GILLETTE — Gambling sports fans in Wyoming are no longer required to bet through sketchy offshore websites to win, or lose, a quick buck.
The Wyoming Gaming Commission unanimously approved betting licenses for DraftKings and BetMGM on Wednesday during a special meeting in Casper. DraftKings went live about 23 minutes after the WGC meeting was dismissed, and BetMGM soon followed.
Wyoming became the 23rd state to have legal sports betting in additional to the District of Columbia, according to actionnetwork.com. Wyoming and Tennessee are the only two states to permit online-only sports betting.
Until now, the state hasn’t allowed gambling outside of tribal lands with the exception of some horse-racing events, according to the Jackson Hole News and Guide.
David Carpenter, project manager of sports wagering for the Wyoming Gaming Commission, expects more sports-betting companies to apply for a license in Wyoming in the coming weeks. With no limit on how many companies can virtually set up shop in the state, Carpenter said an ideal number would be around 20, similar to Colorado.
The initial fee for a company to apply for a five-year license is $100,000 and there is an annual renewal fee of $50,000, according to legalsportsreport.com. Wyoming will tax sports betting revenue at 10 percent.
The tax on sports betting revenue for other states ranges from as low as 6.75 percent in Nevada and as high as 51 percent in Rhode Island, according to the Jackson Hole News and Guide.
The first $300,000 made by the state each year will go to the Department of Health for programs intended to treat gambling addiction, Carpenter said. The remaining profit will go directly into Wyoming’s general fund to help fund schools and other projects across the state.
It’s important for the state to tap into new revenue streams with the uncertainty of the coal and gas industry, Carpenter said. He expects the state to make anywhere between $1.2 million to $3 million in the first year.
“I’ve spoken with legislators that have kind of given a ballpark of about $5 million in revenue every year,” Carpenter said. “Honestly, I thought it was going to be this bigger thing when I first got into this, but the way the equations kind of come down to it, there’s a very thin profit margin that they’re taking in as it is so it’s very volume based.”
Volume-based profit isn’t the best news for a state like Wyoming, the least-populated state in the country. But having online sports betting doesn’t cost the state anything and just is extra money coming, Carpenter said.
The Wyoming government took a free-market approach to the legalization of sports betting, meaning there are few restrictions on what bettors are able to wager on.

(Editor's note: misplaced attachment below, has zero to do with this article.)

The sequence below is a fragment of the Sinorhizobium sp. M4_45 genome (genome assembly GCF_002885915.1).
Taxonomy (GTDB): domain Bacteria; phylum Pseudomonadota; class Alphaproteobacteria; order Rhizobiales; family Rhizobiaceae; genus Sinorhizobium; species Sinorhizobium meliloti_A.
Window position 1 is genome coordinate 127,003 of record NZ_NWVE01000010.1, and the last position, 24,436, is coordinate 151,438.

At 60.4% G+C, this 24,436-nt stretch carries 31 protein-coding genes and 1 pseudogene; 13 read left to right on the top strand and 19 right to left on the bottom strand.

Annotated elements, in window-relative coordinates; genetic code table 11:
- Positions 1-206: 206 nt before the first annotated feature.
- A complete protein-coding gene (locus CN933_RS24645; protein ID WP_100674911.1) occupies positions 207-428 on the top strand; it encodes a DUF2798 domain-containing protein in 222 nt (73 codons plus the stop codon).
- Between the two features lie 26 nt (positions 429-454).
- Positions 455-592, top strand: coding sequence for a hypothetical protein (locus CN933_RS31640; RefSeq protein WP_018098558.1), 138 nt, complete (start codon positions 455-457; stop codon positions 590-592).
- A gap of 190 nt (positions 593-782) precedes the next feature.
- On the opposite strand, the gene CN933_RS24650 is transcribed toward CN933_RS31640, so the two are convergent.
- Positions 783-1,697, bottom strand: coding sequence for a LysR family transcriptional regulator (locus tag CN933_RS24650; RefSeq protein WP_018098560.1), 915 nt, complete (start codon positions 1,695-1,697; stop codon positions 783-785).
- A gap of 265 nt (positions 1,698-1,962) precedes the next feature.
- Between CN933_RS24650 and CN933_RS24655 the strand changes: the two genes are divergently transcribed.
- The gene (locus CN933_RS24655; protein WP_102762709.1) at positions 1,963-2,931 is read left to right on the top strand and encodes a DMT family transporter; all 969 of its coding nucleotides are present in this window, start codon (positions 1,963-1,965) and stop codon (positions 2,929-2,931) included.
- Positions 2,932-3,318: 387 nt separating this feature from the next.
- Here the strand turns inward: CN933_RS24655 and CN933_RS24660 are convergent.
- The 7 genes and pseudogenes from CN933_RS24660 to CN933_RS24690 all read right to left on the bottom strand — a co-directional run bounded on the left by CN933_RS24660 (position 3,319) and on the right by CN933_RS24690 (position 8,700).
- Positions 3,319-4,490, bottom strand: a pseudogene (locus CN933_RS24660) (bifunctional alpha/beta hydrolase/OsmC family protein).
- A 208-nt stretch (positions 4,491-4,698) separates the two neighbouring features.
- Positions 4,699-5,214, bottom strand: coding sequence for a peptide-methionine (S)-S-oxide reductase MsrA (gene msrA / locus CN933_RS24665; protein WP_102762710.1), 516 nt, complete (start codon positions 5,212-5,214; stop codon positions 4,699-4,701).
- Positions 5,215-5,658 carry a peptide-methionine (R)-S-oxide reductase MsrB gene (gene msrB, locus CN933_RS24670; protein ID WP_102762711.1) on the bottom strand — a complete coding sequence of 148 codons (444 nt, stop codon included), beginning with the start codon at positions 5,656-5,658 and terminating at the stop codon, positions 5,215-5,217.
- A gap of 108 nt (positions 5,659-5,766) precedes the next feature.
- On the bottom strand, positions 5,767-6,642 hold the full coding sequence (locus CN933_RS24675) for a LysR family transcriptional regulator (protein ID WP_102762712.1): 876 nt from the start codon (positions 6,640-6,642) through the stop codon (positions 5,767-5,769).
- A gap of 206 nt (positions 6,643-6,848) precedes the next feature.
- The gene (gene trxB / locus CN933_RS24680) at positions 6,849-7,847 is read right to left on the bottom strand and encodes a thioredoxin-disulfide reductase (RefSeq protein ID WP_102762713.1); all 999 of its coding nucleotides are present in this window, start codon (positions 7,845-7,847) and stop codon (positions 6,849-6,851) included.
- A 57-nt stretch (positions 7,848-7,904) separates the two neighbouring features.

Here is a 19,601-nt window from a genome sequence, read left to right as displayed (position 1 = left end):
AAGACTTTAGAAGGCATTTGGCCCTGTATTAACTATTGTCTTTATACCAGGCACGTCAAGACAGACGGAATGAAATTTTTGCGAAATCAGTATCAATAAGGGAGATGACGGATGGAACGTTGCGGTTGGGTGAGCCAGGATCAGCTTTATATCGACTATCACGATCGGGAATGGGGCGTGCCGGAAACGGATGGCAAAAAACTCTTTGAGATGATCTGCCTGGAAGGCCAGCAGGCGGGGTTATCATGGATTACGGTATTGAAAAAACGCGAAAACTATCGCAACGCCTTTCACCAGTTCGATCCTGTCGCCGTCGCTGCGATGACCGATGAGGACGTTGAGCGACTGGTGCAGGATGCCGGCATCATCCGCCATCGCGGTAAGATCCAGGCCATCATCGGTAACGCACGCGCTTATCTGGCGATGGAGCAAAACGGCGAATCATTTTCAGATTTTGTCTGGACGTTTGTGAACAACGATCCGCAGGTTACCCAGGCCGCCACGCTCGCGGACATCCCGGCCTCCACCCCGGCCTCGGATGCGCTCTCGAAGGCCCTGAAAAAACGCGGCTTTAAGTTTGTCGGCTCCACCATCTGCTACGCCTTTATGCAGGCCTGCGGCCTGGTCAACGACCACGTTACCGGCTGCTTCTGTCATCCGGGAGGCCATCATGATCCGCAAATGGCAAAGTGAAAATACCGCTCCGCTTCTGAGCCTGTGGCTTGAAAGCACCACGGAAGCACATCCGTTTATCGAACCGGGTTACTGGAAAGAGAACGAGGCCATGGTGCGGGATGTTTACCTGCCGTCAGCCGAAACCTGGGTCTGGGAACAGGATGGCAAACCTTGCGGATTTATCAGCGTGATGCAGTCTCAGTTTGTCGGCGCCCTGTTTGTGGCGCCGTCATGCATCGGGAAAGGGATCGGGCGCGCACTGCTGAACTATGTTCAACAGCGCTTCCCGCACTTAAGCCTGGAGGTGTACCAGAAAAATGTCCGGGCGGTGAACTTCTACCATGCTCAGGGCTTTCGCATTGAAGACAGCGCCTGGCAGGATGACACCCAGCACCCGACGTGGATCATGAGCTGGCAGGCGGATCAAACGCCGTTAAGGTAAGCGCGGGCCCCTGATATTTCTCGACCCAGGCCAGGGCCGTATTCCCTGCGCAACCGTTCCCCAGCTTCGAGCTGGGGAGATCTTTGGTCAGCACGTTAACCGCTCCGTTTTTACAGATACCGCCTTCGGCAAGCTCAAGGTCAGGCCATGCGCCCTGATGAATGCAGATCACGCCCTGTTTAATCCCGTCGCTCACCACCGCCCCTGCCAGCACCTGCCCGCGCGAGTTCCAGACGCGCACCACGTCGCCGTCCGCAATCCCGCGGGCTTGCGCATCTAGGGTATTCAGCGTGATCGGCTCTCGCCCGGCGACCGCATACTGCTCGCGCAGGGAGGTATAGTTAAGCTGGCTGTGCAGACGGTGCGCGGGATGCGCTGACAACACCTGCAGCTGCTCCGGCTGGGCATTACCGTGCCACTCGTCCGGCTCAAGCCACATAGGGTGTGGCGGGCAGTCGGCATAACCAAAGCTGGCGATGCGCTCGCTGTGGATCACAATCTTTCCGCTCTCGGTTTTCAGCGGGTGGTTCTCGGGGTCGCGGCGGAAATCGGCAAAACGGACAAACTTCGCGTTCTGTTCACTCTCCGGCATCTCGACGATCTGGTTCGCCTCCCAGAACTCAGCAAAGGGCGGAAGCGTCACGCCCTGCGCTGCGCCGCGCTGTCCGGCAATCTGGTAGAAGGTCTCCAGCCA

“We have a very broad catalog that literally covers anything you could possibly think of for the most part,” Carpenter said. “We have very limited restrictions, so you can bet on the University of Wyoming sports. It’s just very wide open and very free-market.
“I think we’re going to end up with a pretty good group (of sports books).”
But sports books are restricted from creating available bets for players to get hurt or arrested. Bettors are free to bet on professional and college sports, motorsports, boxing and practically any event that is considered a sport.
Legalizing sports betting brings Wyoming up to speed with the 22 other states and has created a new avenue for profit at the state level, Carpenter said.
“I’m excited about a new revenue stream for the state,” he said. “We need to start tapping into different resources and different ideas for revenues now, given the state of gas and coal here.”
Carpenter won’t be placing too many bets himself because it would be a conflict of interest, but he has plenty of friends who were excited to hear the news about legal sports betting coming to Wyoming.
“I think a lot of people are going to be real excited,” Carpenter said. “We have a University of Wyoming football game coming up on Saturday and there’s a really big golf tournament coming up (Thursday).
“I hope the excitement is quite broad, and it should be.”
Wyoming law will allow anyone over the age of 18 to participate in mobile betting, a difference from the 21-and-older law that many other states have implemented, according to the Jackson Hole News and Guide.
It didn’t take long for Wyoming to get sports betting off the ground in the state. Gov. Mark Gordon signed the bill of legalization of online sports wagering in April before approving the WGC’s final rules Tuesday.
Still for the many who worked to get sports betting live in Wyoming, Carpenter said Wednesday’s legalization felt like a long time coming.